Rowing Safety


Rowing is a challenging and enjoyable sport. Like all sports, and water sports in particular, there are inherent risks. Accordingly, it is essential that all Rowing ACT participants (including rowers, coxswains, coaches, Boat Race Officials, volunteers and supporters) are aware of, and follow, the on-water safety policies set out on this page. We have also included some useful information to promote safe rowing practices in the ACT. On this page you will find information on:

  • Policies
  • Guidelines
  • Top Tips for Safety in the ACT
  • Links to useful documents

After you have read the following information, test your knowledge with the Rowing ACT Safety Quizzes

When an on-water incident occurs you should:
  • Is Someone’s life in danger?

    Call 000 for emergency services. Also request Water Police Assistance

  • Non-threatening injuries or damage to boats?

    If required contact the Police Assistance Line on 131 444

    Non-threatening injuries or damage to boats?

  • After the event or Emergency services not required?

    Contact your club safety officer and complete a Rowing ACT Incident Report Form

Rowing Australia and Rowing ACT have development a number of policies, tools and guidelines to assist clubs with enhancing their safety protocols. All members of Rowing ACT are required to comply with the Rowing Australia Safety Policies. For more information click on the links below.

  • Club Safety Officer

    Every club has the responsibility to appoint a member as a Safety Officer whose duty is to coordinate the implementation of an appropriate safety program in accordance with local water safety guidelines, the RA ‘On water Code of Conduct’ and the recommendations provided within these Guidelines.

  • What is an Incident or ‘Near Miss’

    Rowing Australia defines incidents or a ‘near miss’ as: the loss of a person from a boat; the death of, or grievous bodily harm to, a person caused by a boat’s operations; the loss or presumed loss or abandonment of a boat; a collision with a boat; the stranding of a boat; material damage to a boat; material damage caused by a boat’s operations; danger to a person caused by a boat’s operations; danger of serious damage to a boat; danger of serious damage to a structure caused by a boat’s operations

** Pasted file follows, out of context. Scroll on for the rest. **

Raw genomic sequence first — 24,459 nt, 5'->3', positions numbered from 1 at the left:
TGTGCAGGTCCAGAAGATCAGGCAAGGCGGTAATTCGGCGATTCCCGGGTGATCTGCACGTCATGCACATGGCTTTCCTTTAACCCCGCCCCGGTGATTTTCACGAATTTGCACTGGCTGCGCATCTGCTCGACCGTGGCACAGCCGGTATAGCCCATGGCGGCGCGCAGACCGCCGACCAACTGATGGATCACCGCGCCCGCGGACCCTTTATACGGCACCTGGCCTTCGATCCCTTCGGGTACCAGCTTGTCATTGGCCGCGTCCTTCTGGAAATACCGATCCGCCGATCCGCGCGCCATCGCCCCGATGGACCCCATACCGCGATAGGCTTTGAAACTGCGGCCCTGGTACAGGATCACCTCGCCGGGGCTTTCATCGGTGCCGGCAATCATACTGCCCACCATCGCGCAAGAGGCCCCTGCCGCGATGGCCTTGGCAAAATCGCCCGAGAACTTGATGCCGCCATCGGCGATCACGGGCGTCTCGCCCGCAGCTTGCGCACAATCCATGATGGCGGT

• Safety Equipment

    Every Safety Boat or Coaching Boat is required by law to have a paddle, Bailing Bucket, Anchor/Rope/Chain, torch, Sufficient PFD’s, Extinguisher, White light visible from 1km, emergency Rescue Blanket, 1-2 Spare Lights

  • Bow and Stern Lights

    In general, International Regulations for Preventing Collisions At Sea (in relation to vessels under oars) require
    rowing boats, in restricted visibility and between sunset and sunrise, to exhibit either: Two all-round white lights, one attached to the boat at or near the forward or bow end, and one attached to the boat at or near the stern end; A continuous white light is considered acceptable if it is visible in clear conditions from a distance of 1 kilometre.; or A flashing white light is considered acceptable if it flashes at least once per second and is visible in clear conditions from a distance of 1 kilometre.

  • Dangerous Weather Conditions

    Rowing ACT discourages rowing in the following Dangerous Weather Conditions

    Heavy rain, especially when accompanied by wind; hail; heavy fog (section 5.2 of the Rowing Australia Code does not recommend rowing if visibility is less than 1000m); strong wind conditions, for example with visible white caps on the water; storms and/or thunder and lightning; or without a coach or another crew between May – September.